What is also fascinating is how close Google is to the Obama administration, with many former Google staffers now fulfilling roles as presidential appointees. Since President Barack Obama took office in January 2009, Andrew McLaughlin, former Google head of global public policy, was named the White House’s deputy CTO; Sonia Shah, head of global development at Google.org, became head of social innovation for the Obama administration; Katie Stanton, a manager of business development at Google, became the White House’s director of citizen participation; and Google CEO Eric Schmidt won a role on Obama’s Council of Science and Technology Advisers.

Of course, one of the biggest backers of placing Net-neutrality regulations upon mobile operators is Google, so it shouldn’t be surprising that the White House has repeatedly come out in favor of such rules as well.

3. At least one regional or national US mobile operator is a likely bet for an M&A play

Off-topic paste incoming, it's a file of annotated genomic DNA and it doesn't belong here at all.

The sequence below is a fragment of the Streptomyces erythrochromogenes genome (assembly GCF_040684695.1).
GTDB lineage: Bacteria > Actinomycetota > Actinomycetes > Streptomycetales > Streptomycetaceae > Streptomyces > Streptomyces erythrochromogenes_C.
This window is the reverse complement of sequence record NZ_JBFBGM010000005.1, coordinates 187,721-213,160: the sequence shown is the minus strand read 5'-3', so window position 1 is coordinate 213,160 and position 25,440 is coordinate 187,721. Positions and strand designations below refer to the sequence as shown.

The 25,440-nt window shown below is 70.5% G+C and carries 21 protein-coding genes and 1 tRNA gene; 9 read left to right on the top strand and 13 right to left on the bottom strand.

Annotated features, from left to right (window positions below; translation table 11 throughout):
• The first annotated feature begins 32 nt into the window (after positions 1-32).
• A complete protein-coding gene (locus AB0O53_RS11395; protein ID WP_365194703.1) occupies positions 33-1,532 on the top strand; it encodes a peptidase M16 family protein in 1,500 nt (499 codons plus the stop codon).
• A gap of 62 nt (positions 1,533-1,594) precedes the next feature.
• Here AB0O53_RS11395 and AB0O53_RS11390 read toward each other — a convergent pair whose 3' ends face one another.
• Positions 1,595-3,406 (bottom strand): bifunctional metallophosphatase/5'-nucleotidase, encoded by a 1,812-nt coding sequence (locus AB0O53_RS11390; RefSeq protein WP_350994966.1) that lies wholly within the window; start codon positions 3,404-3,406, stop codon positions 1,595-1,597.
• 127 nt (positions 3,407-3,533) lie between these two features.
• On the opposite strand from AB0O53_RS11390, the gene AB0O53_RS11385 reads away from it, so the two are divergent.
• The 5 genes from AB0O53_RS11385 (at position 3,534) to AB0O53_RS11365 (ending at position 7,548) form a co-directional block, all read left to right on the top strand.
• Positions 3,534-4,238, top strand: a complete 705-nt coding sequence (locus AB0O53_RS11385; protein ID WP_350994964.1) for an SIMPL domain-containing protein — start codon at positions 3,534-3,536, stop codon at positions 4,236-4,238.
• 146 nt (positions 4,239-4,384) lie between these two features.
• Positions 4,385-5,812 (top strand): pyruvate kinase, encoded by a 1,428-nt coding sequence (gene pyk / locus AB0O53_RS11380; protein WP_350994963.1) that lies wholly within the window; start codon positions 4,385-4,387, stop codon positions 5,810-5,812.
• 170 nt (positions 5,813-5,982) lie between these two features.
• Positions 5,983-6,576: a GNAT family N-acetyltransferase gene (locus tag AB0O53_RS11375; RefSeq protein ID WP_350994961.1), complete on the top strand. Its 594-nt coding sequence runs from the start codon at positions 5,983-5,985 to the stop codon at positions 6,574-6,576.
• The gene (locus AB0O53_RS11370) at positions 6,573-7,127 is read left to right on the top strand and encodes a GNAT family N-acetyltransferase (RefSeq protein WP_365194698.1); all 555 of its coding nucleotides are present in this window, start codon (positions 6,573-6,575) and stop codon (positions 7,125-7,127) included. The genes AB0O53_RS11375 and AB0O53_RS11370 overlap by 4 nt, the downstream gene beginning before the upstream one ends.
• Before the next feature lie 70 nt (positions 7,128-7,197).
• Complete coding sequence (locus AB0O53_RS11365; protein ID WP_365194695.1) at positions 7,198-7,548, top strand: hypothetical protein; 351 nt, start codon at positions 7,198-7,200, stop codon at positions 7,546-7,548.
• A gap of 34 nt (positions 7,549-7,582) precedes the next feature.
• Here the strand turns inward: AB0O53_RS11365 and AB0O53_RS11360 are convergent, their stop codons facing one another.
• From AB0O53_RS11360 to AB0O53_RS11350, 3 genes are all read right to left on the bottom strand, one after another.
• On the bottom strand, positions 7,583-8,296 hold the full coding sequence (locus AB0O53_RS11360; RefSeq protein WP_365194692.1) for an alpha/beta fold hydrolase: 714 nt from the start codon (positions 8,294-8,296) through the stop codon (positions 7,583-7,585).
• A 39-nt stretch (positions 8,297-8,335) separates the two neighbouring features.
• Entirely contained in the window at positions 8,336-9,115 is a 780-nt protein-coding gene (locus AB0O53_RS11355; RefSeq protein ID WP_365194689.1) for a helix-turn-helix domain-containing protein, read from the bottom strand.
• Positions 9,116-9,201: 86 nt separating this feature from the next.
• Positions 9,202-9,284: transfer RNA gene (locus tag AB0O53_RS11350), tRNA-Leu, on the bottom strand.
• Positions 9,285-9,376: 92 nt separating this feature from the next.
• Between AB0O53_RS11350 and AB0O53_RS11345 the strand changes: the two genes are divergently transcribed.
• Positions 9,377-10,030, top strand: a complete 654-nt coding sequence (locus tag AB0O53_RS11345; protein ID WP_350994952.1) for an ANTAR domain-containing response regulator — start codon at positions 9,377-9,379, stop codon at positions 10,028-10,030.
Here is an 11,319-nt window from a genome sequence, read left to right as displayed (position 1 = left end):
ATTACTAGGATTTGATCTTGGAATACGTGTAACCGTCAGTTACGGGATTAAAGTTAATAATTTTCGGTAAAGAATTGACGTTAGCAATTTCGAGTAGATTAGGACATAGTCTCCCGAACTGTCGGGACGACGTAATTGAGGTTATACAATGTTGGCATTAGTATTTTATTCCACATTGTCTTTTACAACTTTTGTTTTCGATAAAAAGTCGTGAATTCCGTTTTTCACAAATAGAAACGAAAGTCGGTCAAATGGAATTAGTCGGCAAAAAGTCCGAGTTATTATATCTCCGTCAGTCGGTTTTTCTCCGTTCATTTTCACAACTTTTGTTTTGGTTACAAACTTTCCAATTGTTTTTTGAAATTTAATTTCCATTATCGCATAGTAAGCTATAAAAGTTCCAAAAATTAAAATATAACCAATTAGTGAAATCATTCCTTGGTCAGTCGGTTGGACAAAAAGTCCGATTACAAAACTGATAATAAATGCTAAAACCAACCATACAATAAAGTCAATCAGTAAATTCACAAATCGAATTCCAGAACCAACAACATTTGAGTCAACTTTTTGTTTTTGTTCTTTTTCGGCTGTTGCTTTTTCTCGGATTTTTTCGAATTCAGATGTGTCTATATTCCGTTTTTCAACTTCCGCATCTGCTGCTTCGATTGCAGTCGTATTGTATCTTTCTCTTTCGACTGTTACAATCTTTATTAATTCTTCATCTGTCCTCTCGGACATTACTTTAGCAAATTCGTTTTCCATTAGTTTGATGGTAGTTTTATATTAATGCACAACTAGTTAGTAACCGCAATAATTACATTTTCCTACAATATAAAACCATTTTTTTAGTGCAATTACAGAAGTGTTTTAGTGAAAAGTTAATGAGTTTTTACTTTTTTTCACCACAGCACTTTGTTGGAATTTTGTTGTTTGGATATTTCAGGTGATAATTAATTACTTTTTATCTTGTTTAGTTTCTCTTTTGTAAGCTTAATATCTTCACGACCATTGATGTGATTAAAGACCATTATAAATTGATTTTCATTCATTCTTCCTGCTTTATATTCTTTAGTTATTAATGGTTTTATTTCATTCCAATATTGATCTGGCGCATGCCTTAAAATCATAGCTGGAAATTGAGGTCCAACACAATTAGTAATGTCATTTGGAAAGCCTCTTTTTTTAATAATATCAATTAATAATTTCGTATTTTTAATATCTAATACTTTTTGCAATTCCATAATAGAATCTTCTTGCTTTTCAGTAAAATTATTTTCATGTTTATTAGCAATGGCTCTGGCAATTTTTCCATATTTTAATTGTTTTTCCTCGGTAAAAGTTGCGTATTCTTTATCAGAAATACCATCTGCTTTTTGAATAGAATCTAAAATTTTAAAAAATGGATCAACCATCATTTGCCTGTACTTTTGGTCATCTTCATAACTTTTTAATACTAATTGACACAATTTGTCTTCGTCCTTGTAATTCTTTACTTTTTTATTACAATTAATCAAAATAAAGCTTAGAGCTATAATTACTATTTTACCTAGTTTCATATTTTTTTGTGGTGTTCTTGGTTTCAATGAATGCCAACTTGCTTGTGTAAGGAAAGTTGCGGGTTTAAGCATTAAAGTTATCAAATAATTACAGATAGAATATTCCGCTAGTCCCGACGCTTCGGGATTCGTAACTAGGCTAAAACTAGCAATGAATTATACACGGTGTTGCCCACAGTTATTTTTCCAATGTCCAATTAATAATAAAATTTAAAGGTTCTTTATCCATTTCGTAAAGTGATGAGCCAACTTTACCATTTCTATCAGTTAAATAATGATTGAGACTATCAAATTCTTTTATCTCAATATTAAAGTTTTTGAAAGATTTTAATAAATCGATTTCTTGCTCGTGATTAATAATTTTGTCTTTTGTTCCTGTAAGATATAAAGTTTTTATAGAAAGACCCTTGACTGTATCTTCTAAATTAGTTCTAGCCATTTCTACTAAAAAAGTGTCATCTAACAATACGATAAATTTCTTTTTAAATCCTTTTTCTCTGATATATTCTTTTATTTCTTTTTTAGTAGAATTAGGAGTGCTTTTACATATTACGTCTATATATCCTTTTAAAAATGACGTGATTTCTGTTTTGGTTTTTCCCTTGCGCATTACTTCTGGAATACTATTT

M&A activity is tricky to predict because it depends on not only financial logic and business synergies but also compatibility between the top executives involved in making a deal happen. It appears that if the credit markets loosen, 2010 could see mergers or acquisitions involving T-Mobile USA, Sprint Nextel, MetroPCS and/or Leap, but the ultimate combination or combinations are anyone’s guess, particularly given the White House’s promise of heightened antitrust scrutiny.

4. In the “there’s nothing like free money from the government” category, I predict that more mobile service providers will consider joining the US government’s Lifeline Assistance program